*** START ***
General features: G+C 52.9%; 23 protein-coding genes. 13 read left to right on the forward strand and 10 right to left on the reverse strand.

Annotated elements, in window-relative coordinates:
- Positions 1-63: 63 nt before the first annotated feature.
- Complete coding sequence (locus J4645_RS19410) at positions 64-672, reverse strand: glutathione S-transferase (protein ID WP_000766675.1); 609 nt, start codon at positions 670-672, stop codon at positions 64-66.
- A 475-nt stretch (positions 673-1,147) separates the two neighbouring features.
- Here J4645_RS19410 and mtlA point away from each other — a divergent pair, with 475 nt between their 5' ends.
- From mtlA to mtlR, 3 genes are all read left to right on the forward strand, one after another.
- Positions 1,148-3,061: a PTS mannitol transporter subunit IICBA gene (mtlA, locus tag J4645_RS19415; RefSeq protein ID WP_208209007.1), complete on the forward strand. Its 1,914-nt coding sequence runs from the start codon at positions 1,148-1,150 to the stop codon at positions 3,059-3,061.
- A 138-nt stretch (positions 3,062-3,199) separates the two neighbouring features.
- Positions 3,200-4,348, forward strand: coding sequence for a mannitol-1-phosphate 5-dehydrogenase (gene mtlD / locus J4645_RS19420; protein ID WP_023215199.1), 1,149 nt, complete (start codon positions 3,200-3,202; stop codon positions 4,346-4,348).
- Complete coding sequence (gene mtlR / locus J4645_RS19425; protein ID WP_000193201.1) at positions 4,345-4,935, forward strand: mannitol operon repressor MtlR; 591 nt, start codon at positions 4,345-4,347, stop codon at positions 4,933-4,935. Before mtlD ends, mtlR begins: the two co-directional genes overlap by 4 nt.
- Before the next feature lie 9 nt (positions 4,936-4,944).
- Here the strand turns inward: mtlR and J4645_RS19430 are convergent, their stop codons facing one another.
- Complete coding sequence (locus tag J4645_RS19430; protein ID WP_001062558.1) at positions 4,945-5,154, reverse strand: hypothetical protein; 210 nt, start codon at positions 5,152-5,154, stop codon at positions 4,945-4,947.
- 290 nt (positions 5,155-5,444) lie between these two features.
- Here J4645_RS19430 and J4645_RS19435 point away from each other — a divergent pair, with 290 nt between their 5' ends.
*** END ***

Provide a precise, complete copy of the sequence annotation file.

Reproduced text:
General features: G+C 52.9%; 23 protein-coding genes. 13 read left to right on the forward strand and 10 right to left on the reverse strand.

Annotated elements, in window-relative coordinates:
- Positions 1-63: 63 nt before the first annotated feature.
- Complete coding sequence (locus J4645_RS19410) at positions 64-672, reverse strand: glutathione S-transferase (protein ID WP_000766675.1); 609 nt, start codon at positions 670-672, stop codon at positions 64-66.
- A 475-nt stretch (positions 673-1,147) separates the two neighbouring features.
- Here J4645_RS19410 and mtlA point away from each other — a divergent pair, with 475 nt between their 5' ends.
- From mtlA to mtlR, 3 genes are all read left to right on the forward strand, one after another.
- Positions 1,148-3,061: a PTS mannitol transporter subunit IICBA gene (mtlA, locus tag J4645_RS19415; RefSeq protein ID WP_208209007.1), complete on the forward strand. Its 1,914-nt coding sequence runs from the start codon at positions 1,148-1,150 to the stop codon at positions 3,059-3,061.
- A 138-nt stretch (positions 3,062-3,199) separates the two neighbouring features.
- Positions 3,200-4,348, forward strand: coding sequence for a mannitol-1-phosphate 5-dehydrogenase (gene mtlD / locus J4645_RS19420; protein ID WP_023215199.1), 1,149 nt, complete (start codon positions 3,200-3,202; stop codon positions 4,346-4,348).
- Complete coding sequence (gene mtlR / locus J4645_RS19425; protein ID WP_000193201.1) at positions 4,345-4,935, forward strand: mannitol operon repressor MtlR; 591 nt, start codon at positions 4,345-4,347, stop codon at positions 4,933-4,935. Before mtlD ends, mtlR begins: the two co-directional genes overlap by 4 nt.
- Before the next feature lie 9 nt (positions 4,936-4,944).
- Here the strand turns inward: mtlR and J4645_RS19430 are convergent, their stop codons facing one another.
- Complete coding sequence (locus tag J4645_RS19430; protein ID WP_001062558.1) at positions 4,945-5,154, reverse strand: hypothetical protein; 210 nt, start codon at positions 5,152-5,154, stop codon at positions 4,945-4,947.
- 290 nt (positions 5,155-5,444) lie between these two features.
- Here J4645_RS19430 and J4645_RS19435 point away from each other — a divergent pair, with 290 nt between their 5' ends.